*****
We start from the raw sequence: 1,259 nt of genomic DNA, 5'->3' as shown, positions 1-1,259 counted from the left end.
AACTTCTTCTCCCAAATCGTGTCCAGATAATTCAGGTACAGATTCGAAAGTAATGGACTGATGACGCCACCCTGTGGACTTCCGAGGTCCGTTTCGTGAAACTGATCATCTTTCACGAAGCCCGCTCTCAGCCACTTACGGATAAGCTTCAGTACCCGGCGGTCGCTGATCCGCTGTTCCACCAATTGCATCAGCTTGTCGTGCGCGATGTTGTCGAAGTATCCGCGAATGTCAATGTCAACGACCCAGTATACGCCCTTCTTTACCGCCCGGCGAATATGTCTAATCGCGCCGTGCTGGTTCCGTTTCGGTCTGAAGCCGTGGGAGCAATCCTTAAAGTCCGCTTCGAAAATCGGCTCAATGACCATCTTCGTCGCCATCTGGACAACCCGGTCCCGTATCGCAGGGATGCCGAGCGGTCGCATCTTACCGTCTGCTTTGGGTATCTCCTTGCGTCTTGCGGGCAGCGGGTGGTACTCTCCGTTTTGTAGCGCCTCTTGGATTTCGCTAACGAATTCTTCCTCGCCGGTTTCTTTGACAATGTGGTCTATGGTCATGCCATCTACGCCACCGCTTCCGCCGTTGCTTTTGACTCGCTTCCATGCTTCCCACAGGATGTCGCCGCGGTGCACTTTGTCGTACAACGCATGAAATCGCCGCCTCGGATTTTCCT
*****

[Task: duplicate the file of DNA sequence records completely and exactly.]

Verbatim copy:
We start from the raw sequence: 1,259 nt of genomic DNA, 5'->3' as shown, positions 1-1,259 counted from the left end.
AACTTCTTCTCCCAAATCGTGTCCAGATAATTCAGGTACAGATTCGAAAGTAATGGACTGATGACGCCACCCTGTGGACTTCCGAGGTCCGTTTCGTGAAACTGATCATCTTTCACGAAGCCCGCTCTCAGCCACTTACGGATAAGCTTCAGTACCCGGCGGTCGCTGATCCGCTGTTCCACCAATTGCATCAGCTTGTCGTGCGCGATGTTGTCGAAGTATCCGCGAATGTCAATGTCAACGACCCAGTATACGCCCTTCTTTACCGCCCGGCGAATATGTCTAATCGCGCCGTGCTGGTTCCGTTTCGGTCTGAAGCCGTGGGAGCAATCCTTAAAGTCCGCTTCGAAAATCGGCTCAATGACCATCTTCGTCGCCATCTGGACAACCCGGTCCCGTATCGCAGGGATGCCGAGCGGTCGCATCTTACCGTCTGCTTTGGGTATCTCCTTGCGTCTTGCGGGCAGCGGGTGGTACTCTCCGTTTTGTAGCGCCTCTTGGATTTCGCTAACGAATTCTTCCTCGCCGGTTTCTTTGACAATGTGGTCTATGGTCATGCCATCTACGCCACCGCTTCCGCCGTTGCTTTTGACTCGCTTCCATGCTTCCCACAGGATGTCGCCGCGGTGCACTTTGTCGTACAACGCATGAAATCGCCGCCTCGGATTTTCCT